The West Coast League enters the final days of an already unprecedented regular season with not two, or even three, but four teams with highly viable paths to the league’s fourth and final postseason berth.
The bracket is set in the WCL’s North Division, as the Yakima Valley Pippins finished atop the first-half standings, and the Bellingham Bells recently grabbed the North’s second playoff spot by clinching the division’s second-best overall record (behind the Pippins). This Saturday, the Bells host the Pippins in Game 1 of their best-of-three Divisional Series, before the two teams head to Yakima Valley for Game 2 and a potential Game 3.
In the South, though, all we know is that the Corvallis Knights, defending West Coast League champions and this season’s first-half winner, will host Game 2 of their playoff series Sunday night.
Who will host the Knights in Saturday’s Game 1, though?
There are four other teams in the South, and three of them—the Bend Elks, Portland Pickles, and Ridgefield Raptors—are tied for the second-best overall record in the division. Meanwhile, the Cowlitz Black Bears are just a game behind that trio. And with Corvallis having locked up the South’s best second-half record, too, overall second-best means that coveted second playoff spot.
But with four teams either tied or within a game of each other in the standings, and only three games to play for each team, there might well be a tie for second-best. A tie among two teams. Or three. Or even four.
Hello, tiebreakers. From the West Coast League’s playoff procedures:
Tiebreaker #1: best head-to-head record over the course of the entire season (not just the second half).
Note: In the event that more than two teams (not including the first-half winner) are tied, “head-to-head” records for each team will consist of that team’s record within the entire tied group of teams. This applies to all tiebreakers involving head-to-head results. Example: If Teams A, B, and C are tied, consider Team A’s overall record vs. Teams B and C; Team B’s record vs. Teams A and C; and Team C’s record vs. Teams A and B.
Note: If multiple teams are tied for the best head-to-head record within the group, remaining team or teams are eliminated before returning to Tiebreaker #1.
Note: If the team that won the first half is among the teams tied for the best second-half record, then that team is not considered for head-to-head tiebreaking purposes. In the first Note above, if Team C was the first-half winner, then head-to-head results are exclusively between Team A and B.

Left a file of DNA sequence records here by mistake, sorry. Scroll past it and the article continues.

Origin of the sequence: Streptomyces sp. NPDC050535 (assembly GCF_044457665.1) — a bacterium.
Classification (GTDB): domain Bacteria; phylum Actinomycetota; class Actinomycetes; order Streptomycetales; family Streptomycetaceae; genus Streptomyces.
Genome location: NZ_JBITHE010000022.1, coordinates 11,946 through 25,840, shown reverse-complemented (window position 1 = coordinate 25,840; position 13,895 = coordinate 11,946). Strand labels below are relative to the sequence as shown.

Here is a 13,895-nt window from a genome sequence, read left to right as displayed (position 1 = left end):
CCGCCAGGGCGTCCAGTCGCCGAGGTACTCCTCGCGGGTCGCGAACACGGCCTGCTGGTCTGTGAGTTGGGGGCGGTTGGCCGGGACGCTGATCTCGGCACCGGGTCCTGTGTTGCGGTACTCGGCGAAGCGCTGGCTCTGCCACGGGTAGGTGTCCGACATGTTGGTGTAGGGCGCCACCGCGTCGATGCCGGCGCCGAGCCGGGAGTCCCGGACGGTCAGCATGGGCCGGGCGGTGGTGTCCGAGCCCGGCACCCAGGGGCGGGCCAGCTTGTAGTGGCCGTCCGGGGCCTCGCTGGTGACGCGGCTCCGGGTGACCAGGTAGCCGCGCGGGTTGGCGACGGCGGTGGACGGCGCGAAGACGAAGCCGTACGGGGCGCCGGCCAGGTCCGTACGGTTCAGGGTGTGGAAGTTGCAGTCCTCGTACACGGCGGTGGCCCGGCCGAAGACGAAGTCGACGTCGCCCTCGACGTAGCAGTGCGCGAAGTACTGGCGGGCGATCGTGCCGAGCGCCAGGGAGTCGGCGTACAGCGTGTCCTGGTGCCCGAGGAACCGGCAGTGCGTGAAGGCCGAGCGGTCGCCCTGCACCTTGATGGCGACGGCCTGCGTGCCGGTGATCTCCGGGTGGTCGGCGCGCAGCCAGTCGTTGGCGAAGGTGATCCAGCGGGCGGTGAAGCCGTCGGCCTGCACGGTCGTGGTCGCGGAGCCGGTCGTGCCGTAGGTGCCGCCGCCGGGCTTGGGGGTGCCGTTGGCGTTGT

Tiebreaker #2: best full-season record against the team that won the first half.
For purposes of Tiebreaker #1, here are each of the four contenders’ records against each other:
Bend 4, Portland 2
Bend 0, Ridgefield 6
Bend 3, Cowlitz 3
Cowlitz 3, Portland 3
Cowlitz 3, Ridgefield 3
Portland 3, Ridgefield 3
All those teams have completed their season series against each other, so those records are locked in.
As for Tiebreaker #2—best record against the first-half winning Knights—Ridgefield went 0-6, Portland 1-5, and Cowlitz 1-2; meanwhile, Bend is 2-1 but finishes their season with three games in Corvallis, so if they win just once more they’ll have this tiebreaker over Cowlitz (followed by Portland and Ridgefield).
So those are the makings of the sausage, and don’t say nobody’s ever warned you. Ready for the actual sausage? Here’s how all this could play out for real:
Bend-Cowlitz: TBD by Bend-Corvallis series*
Bend-Portland: Bend wins (head to head/H2H)
Bend-Ridgefield: Ridgefield (H2H)
* If Bend wins at least one of three games, they capture the berth by virtue of superior record vs. Corvallis.
Cowlitz-Portland: Cowlitz (record vs. Corvallis)
Cowlitz-Ridgefield: Cowlitz (record vs. Corvallis)
Portland-Ridgefield: Portland (record vs. Corvallis)
Bend-Portland-Ridgefield: Ridgefield wins (9-3 H2H)
Bend-Cowlitz-Ridgefield: Ridgefield (9-3 H2H)
Cowlitz-Portland-Ridgefield: Cowlitz (record vs. Corvallis)
Bend-Cowlitz-Portland-Ridgefield: Ridgefield (12-6 H2H)
Finally, adding to the drama? None of the four contenders play each other in this final week of the season, which means four of the week’s five season-ending series have a direct and dramatic impact on the playoff race.
About the West Coast League: The West Coast League is the West’s premier summer collegiate baseball league. Encompassing Oregon, Washington, British Columbia, and now Alberta, the WCL showcases pro prospects from major collegiate conferences around the nation. Every summer, the league features unparalleled fan and player experiences, with North America’s best baseball weather and a mix of classic ballparks and dramatic scenery. The 2019 MLB amateur draft began with former Corvallis Knight Adley Rutschman selected with the overall No. 1 pick by the Baltimore Orioles. Also in 2019, 317 WCL alumni were active in affiliated professional baseball, including 45 in the major leagues, while overall attendance in the West Coast League increased to nearly half a million fans.